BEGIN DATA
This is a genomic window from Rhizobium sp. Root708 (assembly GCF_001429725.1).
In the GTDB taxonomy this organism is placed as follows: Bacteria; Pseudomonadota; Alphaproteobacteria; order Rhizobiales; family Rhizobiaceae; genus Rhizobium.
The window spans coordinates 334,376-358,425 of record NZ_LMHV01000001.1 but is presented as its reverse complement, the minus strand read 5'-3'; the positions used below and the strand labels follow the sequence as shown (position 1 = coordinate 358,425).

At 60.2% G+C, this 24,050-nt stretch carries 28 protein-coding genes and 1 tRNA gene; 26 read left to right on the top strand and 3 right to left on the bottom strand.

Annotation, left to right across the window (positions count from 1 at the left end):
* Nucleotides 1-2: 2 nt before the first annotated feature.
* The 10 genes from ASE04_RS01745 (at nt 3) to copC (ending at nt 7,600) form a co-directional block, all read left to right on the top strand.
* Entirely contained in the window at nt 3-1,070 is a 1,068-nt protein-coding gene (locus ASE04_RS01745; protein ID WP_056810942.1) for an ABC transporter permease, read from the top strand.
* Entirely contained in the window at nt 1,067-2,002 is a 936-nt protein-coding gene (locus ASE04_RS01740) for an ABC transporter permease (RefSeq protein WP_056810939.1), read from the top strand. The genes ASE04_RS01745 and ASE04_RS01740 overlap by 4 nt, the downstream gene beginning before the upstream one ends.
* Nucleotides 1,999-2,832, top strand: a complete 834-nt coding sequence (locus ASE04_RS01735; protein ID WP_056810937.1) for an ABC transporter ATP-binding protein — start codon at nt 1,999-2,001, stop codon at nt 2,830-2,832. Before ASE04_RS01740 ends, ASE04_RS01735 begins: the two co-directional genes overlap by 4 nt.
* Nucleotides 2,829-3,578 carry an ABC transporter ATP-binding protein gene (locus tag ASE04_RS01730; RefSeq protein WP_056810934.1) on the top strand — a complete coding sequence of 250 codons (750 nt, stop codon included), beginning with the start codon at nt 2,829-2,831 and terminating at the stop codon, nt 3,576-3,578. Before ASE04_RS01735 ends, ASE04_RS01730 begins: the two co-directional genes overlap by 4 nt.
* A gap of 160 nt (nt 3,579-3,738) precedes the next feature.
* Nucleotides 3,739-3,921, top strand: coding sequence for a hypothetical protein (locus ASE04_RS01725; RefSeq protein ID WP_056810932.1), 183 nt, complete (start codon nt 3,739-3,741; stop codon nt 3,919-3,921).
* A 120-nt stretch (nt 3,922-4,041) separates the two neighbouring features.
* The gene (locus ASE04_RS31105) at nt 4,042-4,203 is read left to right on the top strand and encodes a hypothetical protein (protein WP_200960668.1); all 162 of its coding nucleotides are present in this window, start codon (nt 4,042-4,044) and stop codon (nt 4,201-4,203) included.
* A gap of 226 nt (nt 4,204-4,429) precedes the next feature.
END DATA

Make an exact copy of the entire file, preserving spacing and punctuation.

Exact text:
This is a genomic window from Rhizobium sp. Root708 (assembly GCF_001429725.1).
In the GTDB taxonomy this organism is placed as follows: Bacteria; Pseudomonadota; Alphaproteobacteria; order Rhizobiales; family Rhizobiaceae; genus Rhizobium.
The window spans coordinates 334,376-358,425 of record NZ_LMHV01000001.1 but is presented as its reverse complement, the minus strand read 5'-3'; the positions used below and the strand labels follow the sequence as shown (position 1 = coordinate 358,425).

At 60.2% G+C, this 24,050-nt stretch carries 28 protein-coding genes and 1 tRNA gene; 26 read left to right on the top strand and 3 right to left on the bottom strand.

Annotation, left to right across the window (positions count from 1 at the left end):
* Nucleotides 1-2: 2 nt before the first annotated feature.
* The 10 genes from ASE04_RS01745 (at nt 3) to copC (ending at nt 7,600) form a co-directional block, all read left to right on the top strand.
* Entirely contained in the window at nt 3-1,070 is a 1,068-nt protein-coding gene (locus ASE04_RS01745; protein ID WP_056810942.1) for an ABC transporter permease, read from the top strand.
* Entirely contained in the window at nt 1,067-2,002 is a 936-nt protein-coding gene (locus ASE04_RS01740) for an ABC transporter permease (RefSeq protein WP_056810939.1), read from the top strand. The genes ASE04_RS01745 and ASE04_RS01740 overlap by 4 nt, the downstream gene beginning before the upstream one ends.
* Nucleotides 1,999-2,832, top strand: a complete 834-nt coding sequence (locus ASE04_RS01735; protein ID WP_056810937.1) for an ABC transporter ATP-binding protein — start codon at nt 1,999-2,001, stop codon at nt 2,830-2,832. Before ASE04_RS01740 ends, ASE04_RS01735 begins: the two co-directional genes overlap by 4 nt.
* Nucleotides 2,829-3,578 carry an ABC transporter ATP-binding protein gene (locus tag ASE04_RS01730; RefSeq protein WP_056810934.1) on the top strand — a complete coding sequence of 250 codons (750 nt, stop codon included), beginning with the start codon at nt 2,829-2,831 and terminating at the stop codon, nt 3,576-3,578. Before ASE04_RS01735 ends, ASE04_RS01730 begins: the two co-directional genes overlap by 4 nt.
* A gap of 160 nt (nt 3,579-3,738) precedes the next feature.
* Nucleotides 3,739-3,921, top strand: coding sequence for a hypothetical protein (locus ASE04_RS01725; RefSeq protein ID WP_056810932.1), 183 nt, complete (start codon nt 3,739-3,741; stop codon nt 3,919-3,921).
* A 120-nt stretch (nt 3,922-4,041) separates the two neighbouring features.
* The gene (locus ASE04_RS31105) at nt 4,042-4,203 is read left to right on the top strand and encodes a hypothetical protein (protein WP_200960668.1); all 162 of its coding nucleotides are present in this window, start codon (nt 4,042-4,044) and stop codon (nt 4,201-4,203) included.
* A gap of 226 nt (nt 4,204-4,429) precedes the next feature.